Last week’s Great Climate Voter Debate is a must view for anyone wanting to understand NZ’s mainstream political parties stance on policies to address carbon emissions and climate change. Moderated by TV3’s Samantha Hayes, the debate features climate change minister Tim Groser, Labour’s deputy leader David Parker, Greens co-leader Russel Norman, NZ First’s deputy leader Tracey Martin, John Minto from Internet-Mana and Nancy Tuaine from the Maori Party. The ACT Party and Conservatives couldn’t be bothered to send representatives — no surprises there.
It’s an excellent discussion, covering all the bases. Every NZ voter should take the time — only two hours — to watch it through.
This guest post is by David Tong, an Auckland based community lawyer working on his Master’s in Law on the UN climate talks. He chairs the P3 Foundation and co-chairs the Aotearoa New Zealand Human Rights Lawyers Association, and last year tracked New Zealand’s climate negotiators as an Adopt a Negotiator Fellow.
Nicky Hager’s Dirty Politics and the subsequent revelations have shaken New Zealand’s Government. On Saturday, Minister of Justice Judith Collins resigned, facing allegations of interfering with Serious Fraud Office investigations. On Sunday, the Inspector General of Security and Intelligence summonsed the Prime Minister — or perhaps just his Office — to appear before a hearing into the Dirty Politics allegations on 11 September 2014, just nine days before the election.
But three key ministers have escaped remarkably unscathed from the scandal: Ministers Tim Groser, Nick Smith, and Amy Adams. Tim Groser, our Minister for Climate Change Issues, has danced past the scandal without a speck of dirt. Minister for Conservation and Housing Nick Smith, who resigned as Minister for the Environment after admitting two relatively minor indiscretions must be spitting mad at how many final warnings Judith Collins flouted before resigning. Of the three, only Amy Adams faced a substantive allegation in Hager’s book, which alleges that she printed, scanned and forwarded an invitation accidentally sent to her by the Labour Party to Judith Collins, who then leaked it to the far right blogger at the heart of the scandal.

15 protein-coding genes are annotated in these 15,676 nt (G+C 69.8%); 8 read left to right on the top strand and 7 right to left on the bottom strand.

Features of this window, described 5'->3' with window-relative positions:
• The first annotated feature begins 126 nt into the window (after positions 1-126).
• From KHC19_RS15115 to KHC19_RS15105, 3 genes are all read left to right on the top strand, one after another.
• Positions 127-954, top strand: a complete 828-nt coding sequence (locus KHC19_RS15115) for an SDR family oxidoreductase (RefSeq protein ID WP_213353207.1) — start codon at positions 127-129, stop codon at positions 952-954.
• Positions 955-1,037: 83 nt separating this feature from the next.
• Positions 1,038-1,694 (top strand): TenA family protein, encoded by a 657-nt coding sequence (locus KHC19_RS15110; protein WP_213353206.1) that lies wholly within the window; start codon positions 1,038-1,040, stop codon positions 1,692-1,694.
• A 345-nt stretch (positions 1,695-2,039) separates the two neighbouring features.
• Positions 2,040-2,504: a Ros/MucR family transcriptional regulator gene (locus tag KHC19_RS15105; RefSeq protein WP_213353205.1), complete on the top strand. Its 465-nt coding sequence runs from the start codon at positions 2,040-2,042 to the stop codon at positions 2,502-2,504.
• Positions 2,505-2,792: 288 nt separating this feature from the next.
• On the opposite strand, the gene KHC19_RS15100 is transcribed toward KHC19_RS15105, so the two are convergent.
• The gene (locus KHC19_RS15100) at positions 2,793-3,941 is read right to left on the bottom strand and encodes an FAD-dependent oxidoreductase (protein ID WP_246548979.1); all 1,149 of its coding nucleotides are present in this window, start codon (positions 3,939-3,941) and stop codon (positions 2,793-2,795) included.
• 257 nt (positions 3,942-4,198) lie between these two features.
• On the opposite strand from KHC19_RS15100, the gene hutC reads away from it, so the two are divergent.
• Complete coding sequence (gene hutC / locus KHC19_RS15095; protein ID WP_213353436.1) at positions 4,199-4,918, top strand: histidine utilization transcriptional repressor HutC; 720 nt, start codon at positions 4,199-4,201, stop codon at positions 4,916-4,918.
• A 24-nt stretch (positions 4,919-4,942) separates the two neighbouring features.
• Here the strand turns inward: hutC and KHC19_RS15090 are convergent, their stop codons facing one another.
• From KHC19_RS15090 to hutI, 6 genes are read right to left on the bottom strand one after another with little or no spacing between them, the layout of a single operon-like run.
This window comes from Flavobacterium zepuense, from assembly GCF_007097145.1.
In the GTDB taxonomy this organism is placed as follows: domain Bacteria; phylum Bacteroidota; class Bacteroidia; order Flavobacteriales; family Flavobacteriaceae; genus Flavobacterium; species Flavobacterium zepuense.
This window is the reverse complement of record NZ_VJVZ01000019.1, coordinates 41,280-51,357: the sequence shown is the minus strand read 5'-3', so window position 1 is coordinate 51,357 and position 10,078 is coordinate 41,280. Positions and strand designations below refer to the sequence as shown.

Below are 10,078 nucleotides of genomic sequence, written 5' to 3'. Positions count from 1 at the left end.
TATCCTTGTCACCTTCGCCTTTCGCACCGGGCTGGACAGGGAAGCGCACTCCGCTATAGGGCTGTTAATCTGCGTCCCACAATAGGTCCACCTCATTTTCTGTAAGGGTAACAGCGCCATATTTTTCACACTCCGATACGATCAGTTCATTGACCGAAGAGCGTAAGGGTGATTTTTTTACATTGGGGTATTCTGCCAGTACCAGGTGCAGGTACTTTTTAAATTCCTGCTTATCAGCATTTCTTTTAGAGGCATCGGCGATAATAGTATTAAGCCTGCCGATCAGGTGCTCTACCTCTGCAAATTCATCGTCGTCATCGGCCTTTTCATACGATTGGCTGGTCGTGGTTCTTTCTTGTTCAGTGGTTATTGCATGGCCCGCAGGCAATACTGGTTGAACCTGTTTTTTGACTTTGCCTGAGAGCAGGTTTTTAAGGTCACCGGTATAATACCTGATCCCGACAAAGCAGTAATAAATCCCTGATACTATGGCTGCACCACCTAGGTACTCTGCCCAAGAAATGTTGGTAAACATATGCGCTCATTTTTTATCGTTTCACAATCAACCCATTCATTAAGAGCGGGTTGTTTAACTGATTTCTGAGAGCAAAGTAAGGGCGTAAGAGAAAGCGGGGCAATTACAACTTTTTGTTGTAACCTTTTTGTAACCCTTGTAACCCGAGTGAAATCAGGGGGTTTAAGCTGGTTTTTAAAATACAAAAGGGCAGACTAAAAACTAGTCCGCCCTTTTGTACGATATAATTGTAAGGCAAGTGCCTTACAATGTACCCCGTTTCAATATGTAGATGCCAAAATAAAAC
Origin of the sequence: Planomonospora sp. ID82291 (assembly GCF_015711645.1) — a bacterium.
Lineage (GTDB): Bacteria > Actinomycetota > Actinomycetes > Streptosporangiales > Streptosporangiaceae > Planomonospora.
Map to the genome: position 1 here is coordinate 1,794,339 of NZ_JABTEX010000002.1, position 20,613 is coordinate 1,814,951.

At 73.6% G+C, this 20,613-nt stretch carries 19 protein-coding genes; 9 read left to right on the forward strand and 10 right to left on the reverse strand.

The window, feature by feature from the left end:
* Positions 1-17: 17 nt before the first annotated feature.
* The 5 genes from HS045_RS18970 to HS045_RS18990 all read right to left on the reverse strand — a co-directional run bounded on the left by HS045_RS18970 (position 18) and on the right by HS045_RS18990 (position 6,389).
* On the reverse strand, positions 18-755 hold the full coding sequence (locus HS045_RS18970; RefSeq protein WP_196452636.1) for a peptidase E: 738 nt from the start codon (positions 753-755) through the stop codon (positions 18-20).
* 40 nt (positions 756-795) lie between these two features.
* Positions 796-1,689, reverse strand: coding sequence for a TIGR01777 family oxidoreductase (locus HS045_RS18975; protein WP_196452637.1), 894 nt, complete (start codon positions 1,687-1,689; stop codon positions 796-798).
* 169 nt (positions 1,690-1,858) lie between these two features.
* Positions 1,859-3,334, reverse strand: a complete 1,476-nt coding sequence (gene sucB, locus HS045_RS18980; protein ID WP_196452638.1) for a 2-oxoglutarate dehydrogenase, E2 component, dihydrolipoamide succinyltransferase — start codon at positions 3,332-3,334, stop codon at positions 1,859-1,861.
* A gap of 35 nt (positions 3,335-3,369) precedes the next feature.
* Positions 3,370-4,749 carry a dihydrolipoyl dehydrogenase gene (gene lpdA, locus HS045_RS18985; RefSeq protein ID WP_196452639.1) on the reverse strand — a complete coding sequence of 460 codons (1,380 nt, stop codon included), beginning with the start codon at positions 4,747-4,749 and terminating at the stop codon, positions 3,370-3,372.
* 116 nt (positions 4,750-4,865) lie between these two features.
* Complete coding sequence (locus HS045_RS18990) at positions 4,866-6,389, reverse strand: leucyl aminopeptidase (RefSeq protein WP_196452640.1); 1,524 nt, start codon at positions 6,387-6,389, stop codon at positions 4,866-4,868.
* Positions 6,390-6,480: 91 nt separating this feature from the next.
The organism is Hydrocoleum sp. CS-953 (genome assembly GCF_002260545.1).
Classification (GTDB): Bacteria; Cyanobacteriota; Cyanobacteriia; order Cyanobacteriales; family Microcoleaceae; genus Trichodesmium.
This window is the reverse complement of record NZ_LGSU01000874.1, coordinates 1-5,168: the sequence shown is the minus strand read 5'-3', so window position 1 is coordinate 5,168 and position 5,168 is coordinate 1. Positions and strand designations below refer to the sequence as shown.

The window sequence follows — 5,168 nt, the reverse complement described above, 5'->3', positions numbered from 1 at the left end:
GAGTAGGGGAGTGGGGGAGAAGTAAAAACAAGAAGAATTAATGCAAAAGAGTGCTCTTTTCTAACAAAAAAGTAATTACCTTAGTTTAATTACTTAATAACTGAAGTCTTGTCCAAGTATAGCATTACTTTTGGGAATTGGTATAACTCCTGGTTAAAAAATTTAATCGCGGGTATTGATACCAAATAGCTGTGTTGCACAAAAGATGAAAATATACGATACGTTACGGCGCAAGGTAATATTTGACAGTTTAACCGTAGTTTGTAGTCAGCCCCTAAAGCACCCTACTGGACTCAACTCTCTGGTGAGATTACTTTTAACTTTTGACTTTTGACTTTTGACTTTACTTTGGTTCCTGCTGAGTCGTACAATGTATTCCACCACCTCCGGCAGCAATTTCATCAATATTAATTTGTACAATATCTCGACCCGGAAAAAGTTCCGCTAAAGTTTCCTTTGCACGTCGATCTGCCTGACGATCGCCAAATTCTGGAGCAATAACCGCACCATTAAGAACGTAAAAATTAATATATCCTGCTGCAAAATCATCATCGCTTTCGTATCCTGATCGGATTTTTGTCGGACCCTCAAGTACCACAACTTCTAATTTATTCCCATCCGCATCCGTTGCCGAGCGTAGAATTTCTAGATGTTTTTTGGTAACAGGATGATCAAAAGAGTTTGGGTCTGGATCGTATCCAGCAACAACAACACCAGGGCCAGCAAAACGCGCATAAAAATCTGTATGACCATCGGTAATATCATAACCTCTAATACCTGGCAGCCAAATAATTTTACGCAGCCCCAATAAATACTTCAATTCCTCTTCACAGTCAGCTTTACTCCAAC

But compared to the other allegations in Dirty Politics — or even the past conflict of interest allegations levelled at Adams — these matters are minor. Hager’s book only mentions climate change once. Other emails show at most that Slater ran an ineffectual smear campaign against Generation Zero, which may or may not have been encouraged by Government figures. All this could be interpreted to mean our Government plays cleaner on climate change than it does at home.
That suggestion is wrong. Our domestic and international politics mirror each other. Dirty politics at home are mirrored by dirty tricks at the climate talks. The last few rounds of negotiations brim with examples.
Continue reading “We Play Dirty at the Climate Talks Too: New Zealand’s Dirty Politics of Climate”
The NZ Emissions Trading Scheme has failed and should be replaced by a carbon tax, Green Party co-leader Russel Norman told the party’s annual conference yesterday [NZ Herald, Stuff]. Outlining the Green’s new Climate Protection Plan (pdf) Norman told delegates that the government’s mismanagement had “hollowed out and weakened [the ETS] to the point of redundancy, accelerated deforestation and driven up emissions.” If in government after September’s general election, the Greens would replace the ETS by a suite of policies built around a levy on greenhouse gas emissions, with revenues recycled to business and consumers through cuts in income taxes.